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I am a search marketing geek. Work as APM for one of the leading companies in UK. Interested in socializing and helping others.

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July 26, 2011

How is Schema.org relevant to you as a webmaster

The major search engines (Google, Yahoo & BING) has created a common set of schemas for structured data markup on web pages.

The main aim of Schema.org is to help search engines better understand the websites.

"Schema.org provides a collection of shared vocabularies webmasters can use to mark up their pages in ways that can be understood by the major search engines: Google, Microsoft, and Yahoo!"

Example of a rich snippet: a search result enhanced by structured markup. In this case, the rich snippet contains a picture, reviews, and cook time for the recipe.

With schema.org, site owners can improve how their sites appear in search results not only on Google, but on Bing, Yahoo! and potentially other search engines as well in the future.

Details on Schema.org

1) Schema.org contains a lot of new markup types.
There are more than 100 new types as well as ported over all of the existing rich snippets types. If you’ve looked at adding rich snippets markup before but none of the existing types were relevant for your site, it’s worth taking another look. Here are a few popular types:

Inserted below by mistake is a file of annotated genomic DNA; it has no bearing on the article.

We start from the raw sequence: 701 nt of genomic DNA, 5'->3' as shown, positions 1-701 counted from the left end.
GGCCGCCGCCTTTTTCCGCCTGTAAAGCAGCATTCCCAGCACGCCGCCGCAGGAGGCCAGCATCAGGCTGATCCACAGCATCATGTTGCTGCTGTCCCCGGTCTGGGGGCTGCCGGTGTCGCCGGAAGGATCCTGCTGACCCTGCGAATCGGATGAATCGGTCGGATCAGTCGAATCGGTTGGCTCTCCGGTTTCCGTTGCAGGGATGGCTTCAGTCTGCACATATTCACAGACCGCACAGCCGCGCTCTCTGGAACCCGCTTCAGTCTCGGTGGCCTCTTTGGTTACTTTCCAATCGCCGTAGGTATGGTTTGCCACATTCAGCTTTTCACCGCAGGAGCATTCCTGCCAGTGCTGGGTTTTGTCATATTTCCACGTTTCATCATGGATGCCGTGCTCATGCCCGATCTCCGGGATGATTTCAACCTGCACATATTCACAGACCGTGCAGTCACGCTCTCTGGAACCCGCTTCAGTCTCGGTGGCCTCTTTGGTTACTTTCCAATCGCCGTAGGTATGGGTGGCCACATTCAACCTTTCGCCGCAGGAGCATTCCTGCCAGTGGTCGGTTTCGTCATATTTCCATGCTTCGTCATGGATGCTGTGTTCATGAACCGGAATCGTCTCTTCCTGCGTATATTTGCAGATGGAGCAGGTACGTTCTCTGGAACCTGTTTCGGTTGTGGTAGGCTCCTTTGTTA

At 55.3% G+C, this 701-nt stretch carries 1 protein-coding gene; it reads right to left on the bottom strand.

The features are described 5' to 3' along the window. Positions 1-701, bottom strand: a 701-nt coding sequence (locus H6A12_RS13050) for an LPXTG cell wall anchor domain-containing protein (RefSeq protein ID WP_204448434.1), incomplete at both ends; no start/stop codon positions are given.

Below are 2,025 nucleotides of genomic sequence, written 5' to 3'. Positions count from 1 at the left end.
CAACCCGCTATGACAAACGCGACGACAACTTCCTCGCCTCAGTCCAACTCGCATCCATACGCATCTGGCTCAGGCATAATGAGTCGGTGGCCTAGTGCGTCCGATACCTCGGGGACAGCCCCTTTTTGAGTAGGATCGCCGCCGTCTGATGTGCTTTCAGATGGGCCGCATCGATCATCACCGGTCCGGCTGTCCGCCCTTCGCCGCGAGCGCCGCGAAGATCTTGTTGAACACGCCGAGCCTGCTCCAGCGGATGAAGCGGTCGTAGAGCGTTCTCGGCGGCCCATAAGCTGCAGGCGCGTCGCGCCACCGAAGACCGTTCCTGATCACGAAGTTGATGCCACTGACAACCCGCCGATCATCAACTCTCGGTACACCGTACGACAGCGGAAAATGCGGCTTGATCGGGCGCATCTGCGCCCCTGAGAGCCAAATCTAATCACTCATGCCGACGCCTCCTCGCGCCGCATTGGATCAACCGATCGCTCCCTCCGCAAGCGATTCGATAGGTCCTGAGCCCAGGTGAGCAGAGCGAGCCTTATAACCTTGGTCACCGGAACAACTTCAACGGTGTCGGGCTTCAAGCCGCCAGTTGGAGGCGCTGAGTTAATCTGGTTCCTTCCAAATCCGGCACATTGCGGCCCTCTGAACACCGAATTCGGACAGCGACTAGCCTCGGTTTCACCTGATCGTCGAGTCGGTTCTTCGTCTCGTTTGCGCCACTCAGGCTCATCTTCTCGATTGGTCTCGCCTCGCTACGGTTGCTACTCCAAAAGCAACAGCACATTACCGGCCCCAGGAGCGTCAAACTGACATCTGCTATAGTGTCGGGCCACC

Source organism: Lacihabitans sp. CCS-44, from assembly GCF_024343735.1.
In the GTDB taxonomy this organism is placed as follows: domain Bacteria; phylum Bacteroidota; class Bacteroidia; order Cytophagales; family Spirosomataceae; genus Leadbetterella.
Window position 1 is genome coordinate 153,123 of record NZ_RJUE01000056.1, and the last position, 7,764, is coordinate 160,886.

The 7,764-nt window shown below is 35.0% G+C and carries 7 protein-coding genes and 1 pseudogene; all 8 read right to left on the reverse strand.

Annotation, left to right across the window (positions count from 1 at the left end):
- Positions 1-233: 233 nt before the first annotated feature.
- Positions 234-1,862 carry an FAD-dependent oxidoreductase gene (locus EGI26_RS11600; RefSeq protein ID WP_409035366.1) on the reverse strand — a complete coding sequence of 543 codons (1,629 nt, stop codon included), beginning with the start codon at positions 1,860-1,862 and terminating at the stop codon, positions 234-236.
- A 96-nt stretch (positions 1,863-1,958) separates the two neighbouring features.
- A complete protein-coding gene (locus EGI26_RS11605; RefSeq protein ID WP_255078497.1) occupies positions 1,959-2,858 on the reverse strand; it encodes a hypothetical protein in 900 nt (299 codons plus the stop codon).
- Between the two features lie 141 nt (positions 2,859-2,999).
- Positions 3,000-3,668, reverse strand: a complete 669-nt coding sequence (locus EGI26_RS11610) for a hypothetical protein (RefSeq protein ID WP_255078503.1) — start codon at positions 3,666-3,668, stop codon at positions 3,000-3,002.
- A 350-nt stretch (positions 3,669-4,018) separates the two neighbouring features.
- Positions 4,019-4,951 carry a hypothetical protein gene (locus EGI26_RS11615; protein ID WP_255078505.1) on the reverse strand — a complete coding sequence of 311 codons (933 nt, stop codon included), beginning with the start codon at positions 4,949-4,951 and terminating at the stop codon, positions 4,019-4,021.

•     Creative works: CreativeWork, Book, Movie, MusicRecording, Recipe, TVSeries
  •     Embedded non-text objects: AudioObject, ImageObject, VideoObject
  •     Event
  •     Organization
  •     Person
  •     Place, LocalBusiness, Restaurant
  •     Product, Offer, AggregateOffer
  •     Review, AggregateRating

Or, view a full list of all schema.org types. The new markup types may be used for future rich snippets formats as well as other types of improvements to help people find your content more easily when searching.

2) Schema.org uses microdata.
Historically, we’ve supported three different standards for structured data markup: microdata, microformats, and RDFa. We’ve decided to focus on just one format for schema.org to create a simpler story for webmasters and to improve consistency across search engines relying on the data. There are arguments to be made for preferring any of the existing standards, but we’ve found that microdata strikes a balance between the extensibility of RDFa and the simplicity of microformats, so this is the format that we’ve gone with.

3) Existing rich snippets markup formats are still supported.
If you’ve already done markup on your pages using microformats or RDFa, we’ll continue to support it. One caveat to watch out for: while it’s OK to use the new schema.org markup or continue to use existing microformats or RDFa markup, you should avoid mixing the formats together on the same web page, as this can confuse our parsers.

4) Test your markup using the rich snippets testing tool.
It’s very useful to test your web pages with markup to make sure we’re able to parse the data correctly. As with previous rich snippets markup formats, you should use the rich snippets testing tool for this purpose. Note that while the testing tool will show the marked up information that was parsed from the page, rich snippets previews are not yet shown for schema.org markup. We’ll be adding this functionality soon.

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